It's an F1 hybrid of Banana Legs x Green Tiger, a cross I made in 2008. Let me admit now that I know very little about tomato genetics, and made this cross very much on a whim just to see what would happen. Banana Legs is an American variety derived from the breeding work of Tom Wagner, though it wasn't raised by Tom himself but selected from a batch of mixed seed bought from his TaterMater company in the 1980s. It's a long plum tomato with a bright banana yellow skin with silver-green stripes, and yellow flesh, and attractive lacy foliage. Green Tiger is something of an enigma, as I obtained it from a packet of Marks & Spencer's eating-tomatoes, and they claim it's exclusive to them (or it was, until me and dozens of other gardeners started saving and sharing its seeds). It has a dark olive green and red striped skin, dark red flesh, and is as round and shiny as a snooker ball, but with a better flavour. Intriguingly, the F1 is producing egg-shaped fruits, which are pretty much intermediate between the two parent fruit shapes.
My tomato experiments are always going to be limited though by the fact that I don't have the space to do it properly. It's all very well having this solitary F1 plant, as you don't need to grow many plants at the F1 stage. Next year when I come to plant the F2 I will have a problem, as I won't be able to grow more than three or four plants ... so it's pot luck whether I'll get any interesting phenotypes. That's fine though ... I have enough on my plate with the peas and potatoes, and can do without too many extra projects. I'd rather give away the F2 seed, if I can find anyone who wants some, so that those with more space and more tomato passion can make use of it.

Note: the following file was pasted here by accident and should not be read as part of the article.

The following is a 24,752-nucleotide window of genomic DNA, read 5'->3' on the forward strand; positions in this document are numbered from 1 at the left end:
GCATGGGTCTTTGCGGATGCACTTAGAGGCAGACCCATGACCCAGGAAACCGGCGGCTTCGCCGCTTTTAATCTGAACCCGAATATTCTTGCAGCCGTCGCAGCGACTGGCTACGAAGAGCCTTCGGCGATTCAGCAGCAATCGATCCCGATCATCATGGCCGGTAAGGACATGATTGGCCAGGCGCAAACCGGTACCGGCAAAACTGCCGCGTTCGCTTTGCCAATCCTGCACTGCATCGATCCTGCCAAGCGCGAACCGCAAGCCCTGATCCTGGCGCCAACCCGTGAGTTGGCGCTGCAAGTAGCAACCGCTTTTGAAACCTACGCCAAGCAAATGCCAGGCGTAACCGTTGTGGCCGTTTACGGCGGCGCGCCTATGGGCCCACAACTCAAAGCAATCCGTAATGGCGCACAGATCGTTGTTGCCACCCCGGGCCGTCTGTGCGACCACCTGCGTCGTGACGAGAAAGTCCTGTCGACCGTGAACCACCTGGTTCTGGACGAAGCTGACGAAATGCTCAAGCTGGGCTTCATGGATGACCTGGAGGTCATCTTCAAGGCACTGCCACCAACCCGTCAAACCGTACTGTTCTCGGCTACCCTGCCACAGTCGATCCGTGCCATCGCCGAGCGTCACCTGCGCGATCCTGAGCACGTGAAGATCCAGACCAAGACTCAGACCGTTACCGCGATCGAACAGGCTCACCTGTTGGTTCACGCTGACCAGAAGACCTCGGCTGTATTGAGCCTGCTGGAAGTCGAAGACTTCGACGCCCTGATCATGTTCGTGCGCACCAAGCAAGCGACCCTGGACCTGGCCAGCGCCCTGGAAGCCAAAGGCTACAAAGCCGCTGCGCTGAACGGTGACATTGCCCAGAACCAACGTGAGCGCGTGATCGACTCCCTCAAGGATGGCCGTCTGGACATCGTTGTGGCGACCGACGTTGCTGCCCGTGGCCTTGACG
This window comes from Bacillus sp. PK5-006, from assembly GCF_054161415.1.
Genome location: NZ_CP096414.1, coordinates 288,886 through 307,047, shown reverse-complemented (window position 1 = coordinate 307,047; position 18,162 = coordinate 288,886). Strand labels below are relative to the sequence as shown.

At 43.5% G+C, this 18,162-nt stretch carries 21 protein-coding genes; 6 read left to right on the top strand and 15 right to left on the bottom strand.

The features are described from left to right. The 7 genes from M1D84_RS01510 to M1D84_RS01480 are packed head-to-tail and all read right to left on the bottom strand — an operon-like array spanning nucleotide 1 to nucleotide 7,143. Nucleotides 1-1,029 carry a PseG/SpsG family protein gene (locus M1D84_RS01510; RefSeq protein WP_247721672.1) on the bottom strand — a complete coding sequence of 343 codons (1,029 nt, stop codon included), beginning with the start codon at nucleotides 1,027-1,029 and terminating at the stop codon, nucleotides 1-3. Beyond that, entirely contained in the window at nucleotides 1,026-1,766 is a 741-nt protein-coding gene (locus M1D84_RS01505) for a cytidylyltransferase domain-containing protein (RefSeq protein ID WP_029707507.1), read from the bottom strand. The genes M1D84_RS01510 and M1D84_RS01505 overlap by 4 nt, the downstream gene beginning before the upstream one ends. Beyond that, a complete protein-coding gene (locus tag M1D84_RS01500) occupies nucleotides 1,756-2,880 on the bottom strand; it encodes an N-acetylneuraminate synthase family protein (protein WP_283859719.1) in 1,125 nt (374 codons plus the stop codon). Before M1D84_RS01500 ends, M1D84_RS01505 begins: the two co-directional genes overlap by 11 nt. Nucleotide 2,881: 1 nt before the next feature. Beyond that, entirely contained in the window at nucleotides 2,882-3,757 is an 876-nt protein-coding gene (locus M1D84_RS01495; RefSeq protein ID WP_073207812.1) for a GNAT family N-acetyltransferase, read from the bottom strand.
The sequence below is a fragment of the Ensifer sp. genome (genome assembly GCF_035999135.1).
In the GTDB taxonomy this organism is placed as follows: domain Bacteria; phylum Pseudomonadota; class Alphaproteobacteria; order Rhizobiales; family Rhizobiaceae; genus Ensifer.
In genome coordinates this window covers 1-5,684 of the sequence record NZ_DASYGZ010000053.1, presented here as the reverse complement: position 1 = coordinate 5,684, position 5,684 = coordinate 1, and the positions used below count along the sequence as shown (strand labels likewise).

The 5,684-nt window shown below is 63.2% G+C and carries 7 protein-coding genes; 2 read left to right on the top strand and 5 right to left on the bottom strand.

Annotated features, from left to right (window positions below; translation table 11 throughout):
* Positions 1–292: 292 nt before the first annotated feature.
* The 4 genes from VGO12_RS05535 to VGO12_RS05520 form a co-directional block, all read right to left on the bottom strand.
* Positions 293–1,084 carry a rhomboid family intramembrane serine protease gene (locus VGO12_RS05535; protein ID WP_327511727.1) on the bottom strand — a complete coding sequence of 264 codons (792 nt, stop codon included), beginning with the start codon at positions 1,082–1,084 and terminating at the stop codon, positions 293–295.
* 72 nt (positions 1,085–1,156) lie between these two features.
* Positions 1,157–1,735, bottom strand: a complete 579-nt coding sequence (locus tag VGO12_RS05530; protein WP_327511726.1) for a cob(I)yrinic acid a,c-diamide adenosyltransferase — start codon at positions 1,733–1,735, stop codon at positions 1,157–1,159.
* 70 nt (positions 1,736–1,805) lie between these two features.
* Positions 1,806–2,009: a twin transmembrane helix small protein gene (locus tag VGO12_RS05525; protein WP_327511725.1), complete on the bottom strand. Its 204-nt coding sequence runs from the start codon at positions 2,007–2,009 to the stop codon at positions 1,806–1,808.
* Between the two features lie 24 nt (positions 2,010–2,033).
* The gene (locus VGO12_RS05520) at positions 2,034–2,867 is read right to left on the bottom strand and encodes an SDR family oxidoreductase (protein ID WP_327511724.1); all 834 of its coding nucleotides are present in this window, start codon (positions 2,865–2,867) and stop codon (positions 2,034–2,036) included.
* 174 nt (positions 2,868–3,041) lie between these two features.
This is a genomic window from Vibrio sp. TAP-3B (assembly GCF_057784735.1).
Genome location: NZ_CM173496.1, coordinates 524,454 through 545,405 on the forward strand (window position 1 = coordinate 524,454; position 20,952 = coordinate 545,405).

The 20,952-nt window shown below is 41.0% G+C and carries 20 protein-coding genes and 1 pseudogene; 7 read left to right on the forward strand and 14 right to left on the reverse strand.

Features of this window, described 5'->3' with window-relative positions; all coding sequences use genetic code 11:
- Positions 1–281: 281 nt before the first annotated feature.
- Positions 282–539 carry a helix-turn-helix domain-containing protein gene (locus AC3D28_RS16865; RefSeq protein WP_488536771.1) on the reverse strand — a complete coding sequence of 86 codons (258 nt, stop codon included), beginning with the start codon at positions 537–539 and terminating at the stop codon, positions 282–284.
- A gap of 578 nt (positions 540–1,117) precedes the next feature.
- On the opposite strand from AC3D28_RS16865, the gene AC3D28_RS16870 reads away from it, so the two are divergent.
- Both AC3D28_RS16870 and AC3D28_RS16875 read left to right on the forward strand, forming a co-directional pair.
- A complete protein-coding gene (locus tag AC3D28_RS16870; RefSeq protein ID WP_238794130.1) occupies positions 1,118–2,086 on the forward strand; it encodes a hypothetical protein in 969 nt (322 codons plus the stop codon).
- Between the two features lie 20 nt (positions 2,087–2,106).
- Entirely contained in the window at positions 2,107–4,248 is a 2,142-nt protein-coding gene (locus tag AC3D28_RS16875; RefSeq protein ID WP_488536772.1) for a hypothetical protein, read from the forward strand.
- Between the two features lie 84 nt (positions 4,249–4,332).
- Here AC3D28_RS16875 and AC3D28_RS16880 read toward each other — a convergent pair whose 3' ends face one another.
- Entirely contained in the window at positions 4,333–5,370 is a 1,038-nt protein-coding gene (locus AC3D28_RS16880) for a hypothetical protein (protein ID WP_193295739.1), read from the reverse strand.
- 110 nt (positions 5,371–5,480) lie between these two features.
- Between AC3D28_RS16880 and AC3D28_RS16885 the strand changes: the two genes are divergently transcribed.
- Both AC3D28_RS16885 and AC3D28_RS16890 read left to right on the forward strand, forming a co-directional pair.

Here's another tomato curiosity: variegated Green Zebra.
Variegated leaves on a Green Zebra tomato.
It would be nice if this was a heritable feature, but no such luck. It's a spontaneous somatic mutation - which is the posh way of saying that nature freaked out and made a cockup in the cell division, and the cockup then replicated itself, resulting in two different types of leaf tissue within the same leaf. As the cockup is in the cells of the leaf, and not encoded in the DNA, it won't be passed on to the plant's offspring. In fact this tomato is already reverting to normal fully green growth.
And funnily enough, there is a similar thing going on in one of my peas. This is a variegated form of the already lovely Buerre Cosse Rouge. Again, I'm pretty sure it's a somatic mutation and won't be passed on in the seeds.
Then there's my Wilfred Owen poppies, which were pretty much the first thing I wrote about when I started this blog in February 2006, and you can read the story of them if you're interested. The gist is that I collected wild poppy seeds from plants growing in a relic of a first world war trench on the Somme. The trench was, I believe, occupied by Wilfred Owen in January 1917 and his poem The Sentry was written about his experience in it. I've been growing the Somme poppies for many years in my garden, and they are rather lovely ... deep silky bright red with a distinctive black cross at the base, though they vary in how strongly the black cross is expressed.
Somme poppy, with a partial black cross.